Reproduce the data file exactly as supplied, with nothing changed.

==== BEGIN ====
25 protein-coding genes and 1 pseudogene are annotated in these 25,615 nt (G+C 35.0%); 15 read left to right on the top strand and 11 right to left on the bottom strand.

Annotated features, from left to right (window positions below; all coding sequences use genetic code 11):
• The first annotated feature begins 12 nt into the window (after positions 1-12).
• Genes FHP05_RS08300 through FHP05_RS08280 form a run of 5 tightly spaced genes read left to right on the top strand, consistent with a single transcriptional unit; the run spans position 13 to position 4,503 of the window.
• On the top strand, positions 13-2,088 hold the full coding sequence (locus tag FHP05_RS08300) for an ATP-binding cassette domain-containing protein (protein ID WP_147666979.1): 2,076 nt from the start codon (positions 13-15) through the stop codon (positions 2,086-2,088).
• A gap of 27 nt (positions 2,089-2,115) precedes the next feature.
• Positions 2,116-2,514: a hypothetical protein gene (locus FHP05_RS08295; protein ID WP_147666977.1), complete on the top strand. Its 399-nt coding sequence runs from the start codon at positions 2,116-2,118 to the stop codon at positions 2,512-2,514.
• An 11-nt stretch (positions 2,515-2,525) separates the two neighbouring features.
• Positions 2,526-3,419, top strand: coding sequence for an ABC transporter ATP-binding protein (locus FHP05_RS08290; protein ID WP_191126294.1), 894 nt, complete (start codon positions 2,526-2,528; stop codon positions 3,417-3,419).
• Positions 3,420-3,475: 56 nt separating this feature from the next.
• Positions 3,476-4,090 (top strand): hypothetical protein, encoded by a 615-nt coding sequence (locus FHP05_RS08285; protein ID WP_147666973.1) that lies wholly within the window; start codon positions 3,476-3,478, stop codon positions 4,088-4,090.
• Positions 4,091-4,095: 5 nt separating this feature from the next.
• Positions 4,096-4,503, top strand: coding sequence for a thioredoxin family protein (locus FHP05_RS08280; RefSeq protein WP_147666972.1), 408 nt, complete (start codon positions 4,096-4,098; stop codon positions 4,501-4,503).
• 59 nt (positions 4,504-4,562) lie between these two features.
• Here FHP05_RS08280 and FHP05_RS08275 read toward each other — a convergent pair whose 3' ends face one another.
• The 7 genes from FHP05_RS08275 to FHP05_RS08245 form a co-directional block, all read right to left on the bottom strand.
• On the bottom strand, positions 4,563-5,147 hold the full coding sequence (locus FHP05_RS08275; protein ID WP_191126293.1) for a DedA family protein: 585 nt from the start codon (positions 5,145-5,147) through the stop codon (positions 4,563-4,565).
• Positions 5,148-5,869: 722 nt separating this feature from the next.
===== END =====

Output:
25 protein-coding genes and 1 pseudogene are annotated in these 25,615 nt (G+C 35.0%); 15 read left to right on the top strand and 11 right to left on the bottom strand.

Annotated features, from left to right (window positions below; all coding sequences use genetic code 11):
• The first annotated feature begins 12 nt into the window (after positions 1-12).
• Genes FHP05_RS08300 through FHP05_RS08280 form a run of 5 tightly spaced genes read left to right on the top strand, consistent with a single transcriptional unit; the run spans position 13 to position 4,503 of the window.
• On the top strand, positions 13-2,088 hold the full coding sequence (locus tag FHP05_RS08300) for an ATP-binding cassette domain-containing protein (protein ID WP_147666979.1): 2,076 nt from the start codon (positions 13-15) through the stop codon (positions 2,086-2,088).
• A gap of 27 nt (positions 2,089-2,115) precedes the next feature.
• Positions 2,116-2,514: a hypothetical protein gene (locus FHP05_RS08295; protein ID WP_147666977.1), complete on the top strand. Its 399-nt coding sequence runs from the start codon at positions 2,116-2,118 to the stop codon at positions 2,512-2,514.
• An 11-nt stretch (positions 2,515-2,525) separates the two neighbouring features.
• Positions 2,526-3,419, top strand: coding sequence for an ABC transporter ATP-binding protein (locus FHP05_RS08290; protein ID WP_191126294.1), 894 nt, complete (start codon positions 2,526-2,528; stop codon positions 3,417-3,419).
• Positions 3,420-3,475: 56 nt separating this feature from the next.
• Positions 3,476-4,090 (top strand): hypothetical protein, encoded by a 615-nt coding sequence (locus FHP05_RS08285; protein ID WP_147666973.1) that lies wholly within the window; start codon positions 3,476-3,478, stop codon positions 4,088-4,090.
• Positions 4,091-4,095: 5 nt separating this feature from the next.
• Positions 4,096-4,503, top strand: coding sequence for a thioredoxin family protein (locus FHP05_RS08280; RefSeq protein WP_147666972.1), 408 nt, complete (start codon positions 4,096-4,098; stop codon positions 4,501-4,503).
• 59 nt (positions 4,504-4,562) lie between these two features.
• Here FHP05_RS08280 and FHP05_RS08275 read toward each other — a convergent pair whose 3' ends face one another.
• The 7 genes from FHP05_RS08275 to FHP05_RS08245 form a co-directional block, all read right to left on the bottom strand.
• On the bottom strand, positions 4,563-5,147 hold the full coding sequence (locus FHP05_RS08275; protein ID WP_191126293.1) for a DedA family protein: 585 nt from the start codon (positions 5,145-5,147) through the stop codon (positions 4,563-4,565).
• Positions 5,148-5,869: 722 nt separating this feature from the next.